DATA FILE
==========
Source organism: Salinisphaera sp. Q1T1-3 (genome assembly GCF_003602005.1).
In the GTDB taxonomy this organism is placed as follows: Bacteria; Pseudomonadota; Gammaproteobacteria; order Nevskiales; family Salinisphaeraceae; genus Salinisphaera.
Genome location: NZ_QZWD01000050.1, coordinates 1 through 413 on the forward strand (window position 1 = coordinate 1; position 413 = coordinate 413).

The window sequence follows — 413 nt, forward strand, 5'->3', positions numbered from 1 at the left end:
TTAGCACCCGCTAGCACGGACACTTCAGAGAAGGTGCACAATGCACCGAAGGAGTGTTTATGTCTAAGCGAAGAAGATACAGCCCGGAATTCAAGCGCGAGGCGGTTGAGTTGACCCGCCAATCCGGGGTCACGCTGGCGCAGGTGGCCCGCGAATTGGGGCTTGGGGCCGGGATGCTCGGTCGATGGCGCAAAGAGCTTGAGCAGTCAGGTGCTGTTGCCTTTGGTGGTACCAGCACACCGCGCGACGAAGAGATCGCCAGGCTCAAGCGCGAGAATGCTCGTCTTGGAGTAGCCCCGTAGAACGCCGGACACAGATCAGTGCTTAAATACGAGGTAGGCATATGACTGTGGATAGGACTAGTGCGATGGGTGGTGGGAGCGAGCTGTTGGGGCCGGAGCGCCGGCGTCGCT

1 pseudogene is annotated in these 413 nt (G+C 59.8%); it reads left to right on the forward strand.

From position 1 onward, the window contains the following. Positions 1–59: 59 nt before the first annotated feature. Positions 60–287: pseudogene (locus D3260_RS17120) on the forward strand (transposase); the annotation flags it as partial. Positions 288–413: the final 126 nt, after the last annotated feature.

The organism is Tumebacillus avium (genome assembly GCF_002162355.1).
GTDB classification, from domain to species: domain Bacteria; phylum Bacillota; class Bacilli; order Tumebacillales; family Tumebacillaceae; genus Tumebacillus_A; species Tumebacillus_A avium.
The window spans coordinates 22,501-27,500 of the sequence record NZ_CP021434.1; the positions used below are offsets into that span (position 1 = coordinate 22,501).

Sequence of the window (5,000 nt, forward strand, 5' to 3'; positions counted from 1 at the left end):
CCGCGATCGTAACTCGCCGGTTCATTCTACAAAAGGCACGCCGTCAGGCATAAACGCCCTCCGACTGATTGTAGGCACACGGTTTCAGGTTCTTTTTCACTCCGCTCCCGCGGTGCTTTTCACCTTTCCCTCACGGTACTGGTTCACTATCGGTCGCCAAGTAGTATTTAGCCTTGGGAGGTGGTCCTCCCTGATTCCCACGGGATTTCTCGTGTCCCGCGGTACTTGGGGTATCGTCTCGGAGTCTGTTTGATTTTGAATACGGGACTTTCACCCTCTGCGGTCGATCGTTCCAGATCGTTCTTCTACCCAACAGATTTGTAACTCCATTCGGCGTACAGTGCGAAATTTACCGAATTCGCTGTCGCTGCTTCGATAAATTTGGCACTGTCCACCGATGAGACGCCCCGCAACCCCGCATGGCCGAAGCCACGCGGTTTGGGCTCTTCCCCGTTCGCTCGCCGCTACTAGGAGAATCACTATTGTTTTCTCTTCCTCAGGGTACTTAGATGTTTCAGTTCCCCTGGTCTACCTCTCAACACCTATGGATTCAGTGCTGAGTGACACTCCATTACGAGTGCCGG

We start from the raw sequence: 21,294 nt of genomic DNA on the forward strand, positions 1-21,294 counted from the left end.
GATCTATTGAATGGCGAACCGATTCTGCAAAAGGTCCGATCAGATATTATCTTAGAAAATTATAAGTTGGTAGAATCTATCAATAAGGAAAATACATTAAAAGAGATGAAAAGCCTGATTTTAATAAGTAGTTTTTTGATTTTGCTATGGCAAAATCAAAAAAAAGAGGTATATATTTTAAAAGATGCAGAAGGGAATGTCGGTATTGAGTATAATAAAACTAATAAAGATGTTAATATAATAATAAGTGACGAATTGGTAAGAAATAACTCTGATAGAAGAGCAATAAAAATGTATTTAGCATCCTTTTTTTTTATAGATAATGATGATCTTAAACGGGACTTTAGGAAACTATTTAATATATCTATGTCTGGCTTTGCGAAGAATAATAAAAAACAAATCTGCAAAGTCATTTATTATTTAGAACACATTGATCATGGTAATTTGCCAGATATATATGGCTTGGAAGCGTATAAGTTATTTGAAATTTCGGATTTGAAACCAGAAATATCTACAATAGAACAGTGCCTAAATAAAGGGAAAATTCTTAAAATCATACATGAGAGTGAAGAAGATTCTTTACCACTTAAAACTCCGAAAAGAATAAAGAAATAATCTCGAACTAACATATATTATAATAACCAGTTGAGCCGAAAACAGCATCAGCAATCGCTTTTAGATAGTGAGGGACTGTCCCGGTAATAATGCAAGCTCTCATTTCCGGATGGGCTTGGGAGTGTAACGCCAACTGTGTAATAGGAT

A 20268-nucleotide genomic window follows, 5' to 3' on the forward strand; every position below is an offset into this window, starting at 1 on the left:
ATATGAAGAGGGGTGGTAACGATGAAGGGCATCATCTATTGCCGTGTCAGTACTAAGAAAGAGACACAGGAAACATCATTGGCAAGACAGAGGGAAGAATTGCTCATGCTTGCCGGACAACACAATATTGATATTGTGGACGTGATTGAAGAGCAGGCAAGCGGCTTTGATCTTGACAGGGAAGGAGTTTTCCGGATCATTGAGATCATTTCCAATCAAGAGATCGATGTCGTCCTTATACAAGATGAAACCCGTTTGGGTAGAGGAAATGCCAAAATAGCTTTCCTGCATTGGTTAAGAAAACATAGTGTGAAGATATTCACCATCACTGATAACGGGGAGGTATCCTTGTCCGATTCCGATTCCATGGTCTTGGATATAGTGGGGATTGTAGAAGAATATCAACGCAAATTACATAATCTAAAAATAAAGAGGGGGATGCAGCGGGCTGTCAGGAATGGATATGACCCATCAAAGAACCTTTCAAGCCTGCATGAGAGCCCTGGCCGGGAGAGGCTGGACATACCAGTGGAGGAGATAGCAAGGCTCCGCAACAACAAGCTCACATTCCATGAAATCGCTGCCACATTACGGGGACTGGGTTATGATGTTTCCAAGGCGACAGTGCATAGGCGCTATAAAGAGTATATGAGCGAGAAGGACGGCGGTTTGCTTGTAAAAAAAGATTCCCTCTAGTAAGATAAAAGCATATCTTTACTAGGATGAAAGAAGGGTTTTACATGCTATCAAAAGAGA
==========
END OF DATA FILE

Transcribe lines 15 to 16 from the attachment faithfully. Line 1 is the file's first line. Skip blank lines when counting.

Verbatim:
A 20268-nucleotide genomic window follows, 5' to 3' on the forward strand; every position below is an offset into this window, starting at 1 on the left:
ATATGAAGAGGGGTGGTAACGATGAAGGGCATCATCTATTGCCGTGTCAGTACTAAGAAAGAGACACAGGAAACATCATTGGCAAGACAGAGGGAAGAATTGCTCATGCTTGCCGGACAACACAATATTGATATTGTGGACGTGATTGAAGAGCAGGCAAGCGGCTTTGATCTTGACAGGGAAGGAGTTTTCCGGATCATTGAGATCATTTCCAATCAAGAGATCGATGTCGTCCTTATACAAGATGAAACCCGTTTGGGTAGAGGAAATGCCAAAATAGCTTTCCTGCATTGGTTAAGAAAACATAGTGTGAAGATATTCACCATCACTGATAACGGGGAGGTATCCTTGTCCGATTCCGATTCCATGGTCTTGGATATAGTGGGGATTGTAGAAGAATATCAACGCAAATTACATAATCTAAAAATAAAGAGGGGGATGCAGCGGGCTGTCAGGAATGGATATGACCCATCAAAGAACCTTTCAAGCCTGCATGAGAGCCCTGGCCGGGAGAGGCTGGACATACCAGTGGAGGAGATAGCAAGGCTCCGCAACAACAAGCTCACATTCCATGAAATCGCTGCCACATTACGGGGACTGGGTTATGATGTTTCCAAGGCGACAGTGCATAGGCGCTATAAAGAGTATATGAGCGAGAAGGACGGCGGTTTGCTTGTAAAAAAAGATTCCCTCTAGTAAGATAAAAGCATATCTTTACTAGGATGAAAGAAGGGTTTTACATGCTATCAAAAGAGA